Facebook Surround 360
Facebook Surround 360 is a high-quality, production-ready 3D-360 hardware and software video capture system. The system has all its Point Grey manufactured cameras in perfect sync and with global shutter, so no 'rolling shutter' artifacts anymore! Of course, the computer requirements are demanding, with a 17 GB/s sustained transfer rate explaining why an 8-way level-5 RAID SSD disk system is used.
Open Source but Fast
The system includes a design for camera hardware and the accompanying stitching code, and Facebook will make both available on GitHub this summer. They're open-sourcing the camera and the software to accelerate the growth of the 3D-360 ecosystem — developers can leverage the designs and code, and content creators can use the camera in their productions.
The stitching code drastically reduces post-production time. What is usually done by hand can now be done by algorithm, taking the stitching time from weeks to overnight.
Stereoscopic 4K 360°
The Facebook Surround 360 code uses optical flow to compute left-right eye stereo disparity. FB leverage this ability to generate seamless stereoscopic 360 panoramas, with little to no hand intervention. The system exports 4K, 6K, and 8K video for each eye. The 8K videos double industry standard output and can be played on Gear VR with Facebook's custom Dynamic Streaming technology.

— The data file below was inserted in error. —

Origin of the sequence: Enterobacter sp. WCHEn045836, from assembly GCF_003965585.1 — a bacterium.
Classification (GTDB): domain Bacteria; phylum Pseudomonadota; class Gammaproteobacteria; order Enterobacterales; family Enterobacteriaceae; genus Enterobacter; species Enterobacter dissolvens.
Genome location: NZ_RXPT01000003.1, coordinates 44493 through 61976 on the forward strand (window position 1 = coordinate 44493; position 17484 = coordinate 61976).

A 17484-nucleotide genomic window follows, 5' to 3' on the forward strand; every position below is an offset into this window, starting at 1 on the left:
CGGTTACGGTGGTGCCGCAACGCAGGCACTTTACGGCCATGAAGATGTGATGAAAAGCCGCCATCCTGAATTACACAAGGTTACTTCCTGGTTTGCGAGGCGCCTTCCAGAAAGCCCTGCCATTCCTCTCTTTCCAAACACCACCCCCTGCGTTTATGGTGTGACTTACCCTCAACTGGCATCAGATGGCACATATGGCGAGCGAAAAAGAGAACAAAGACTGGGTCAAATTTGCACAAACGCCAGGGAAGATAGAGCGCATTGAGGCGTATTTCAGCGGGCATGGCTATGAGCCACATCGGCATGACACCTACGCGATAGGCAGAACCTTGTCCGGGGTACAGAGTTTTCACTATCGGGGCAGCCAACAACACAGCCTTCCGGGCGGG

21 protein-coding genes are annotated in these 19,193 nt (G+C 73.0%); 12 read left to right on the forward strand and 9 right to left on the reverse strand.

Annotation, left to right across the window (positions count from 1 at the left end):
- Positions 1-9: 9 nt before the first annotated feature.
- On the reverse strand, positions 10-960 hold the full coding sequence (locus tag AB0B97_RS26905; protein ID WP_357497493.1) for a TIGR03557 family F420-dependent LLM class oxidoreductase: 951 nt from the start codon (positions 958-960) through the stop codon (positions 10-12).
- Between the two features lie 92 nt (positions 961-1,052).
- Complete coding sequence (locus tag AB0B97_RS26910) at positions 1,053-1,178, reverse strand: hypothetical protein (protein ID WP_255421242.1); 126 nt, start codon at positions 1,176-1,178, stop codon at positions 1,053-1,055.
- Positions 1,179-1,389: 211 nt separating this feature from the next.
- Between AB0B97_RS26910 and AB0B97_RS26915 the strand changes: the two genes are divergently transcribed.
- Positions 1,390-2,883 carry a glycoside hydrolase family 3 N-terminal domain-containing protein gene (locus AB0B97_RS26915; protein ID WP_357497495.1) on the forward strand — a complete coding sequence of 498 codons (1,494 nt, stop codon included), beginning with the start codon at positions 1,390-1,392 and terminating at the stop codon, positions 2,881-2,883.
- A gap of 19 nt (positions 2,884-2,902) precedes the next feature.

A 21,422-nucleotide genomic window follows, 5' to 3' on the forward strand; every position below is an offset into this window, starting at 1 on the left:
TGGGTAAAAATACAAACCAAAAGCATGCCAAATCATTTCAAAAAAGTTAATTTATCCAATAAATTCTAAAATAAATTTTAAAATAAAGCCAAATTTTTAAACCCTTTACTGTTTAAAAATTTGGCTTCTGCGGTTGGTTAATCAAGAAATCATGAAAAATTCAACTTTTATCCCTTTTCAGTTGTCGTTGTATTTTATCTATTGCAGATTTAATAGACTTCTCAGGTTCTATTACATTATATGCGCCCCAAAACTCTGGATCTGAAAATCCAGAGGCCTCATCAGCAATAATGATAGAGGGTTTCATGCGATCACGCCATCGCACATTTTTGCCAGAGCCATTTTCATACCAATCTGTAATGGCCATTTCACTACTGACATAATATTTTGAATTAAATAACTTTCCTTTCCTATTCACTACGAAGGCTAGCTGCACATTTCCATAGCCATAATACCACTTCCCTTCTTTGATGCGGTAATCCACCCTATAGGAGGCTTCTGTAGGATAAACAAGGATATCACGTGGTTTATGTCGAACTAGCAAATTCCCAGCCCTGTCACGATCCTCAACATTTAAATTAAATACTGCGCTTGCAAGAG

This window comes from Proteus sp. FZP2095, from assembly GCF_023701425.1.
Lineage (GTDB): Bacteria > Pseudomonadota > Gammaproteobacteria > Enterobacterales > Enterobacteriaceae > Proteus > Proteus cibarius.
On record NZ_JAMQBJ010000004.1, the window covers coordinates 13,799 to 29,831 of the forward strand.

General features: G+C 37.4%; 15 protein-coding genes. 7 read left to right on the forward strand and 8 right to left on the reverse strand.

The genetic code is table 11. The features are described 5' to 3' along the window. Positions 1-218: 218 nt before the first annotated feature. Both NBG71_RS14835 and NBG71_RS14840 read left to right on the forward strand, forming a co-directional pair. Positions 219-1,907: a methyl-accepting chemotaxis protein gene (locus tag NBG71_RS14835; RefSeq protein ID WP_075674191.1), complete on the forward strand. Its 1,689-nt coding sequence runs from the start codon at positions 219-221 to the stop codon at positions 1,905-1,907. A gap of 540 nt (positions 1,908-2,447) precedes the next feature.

Many of the technical challenges for 3D video stem from shooting the footage in stereoscopic 360. Monoscopic 360, using two or more cameras to capture the whole 360 scene, is pretty mainstream, but the resultant images allow you to look around the whole scene but are rather flat, much like a still photo.
However, things get much more complicated when you want to capture 3D-360 video. Unlike monoscopic video, 3D video requires depth. We get depth by capturing each location in a scene with two cameras — the camera equivalent of your left eye and right eye. That means you have to shoot in stereoscopic 360, with 10 to 20 cameras collectively pointing in every direction. Furthermore, all the cameras must capture 30 or 60 frames per second, exactly and simultaneously. In other words, they must be globally synchronized. Finally, you need to fuse or stitch all the images from each camera into one seamless video, and you have to do it twice: once from the virtual position for the left eye, and once for the right eye.
Source: Facebook press release.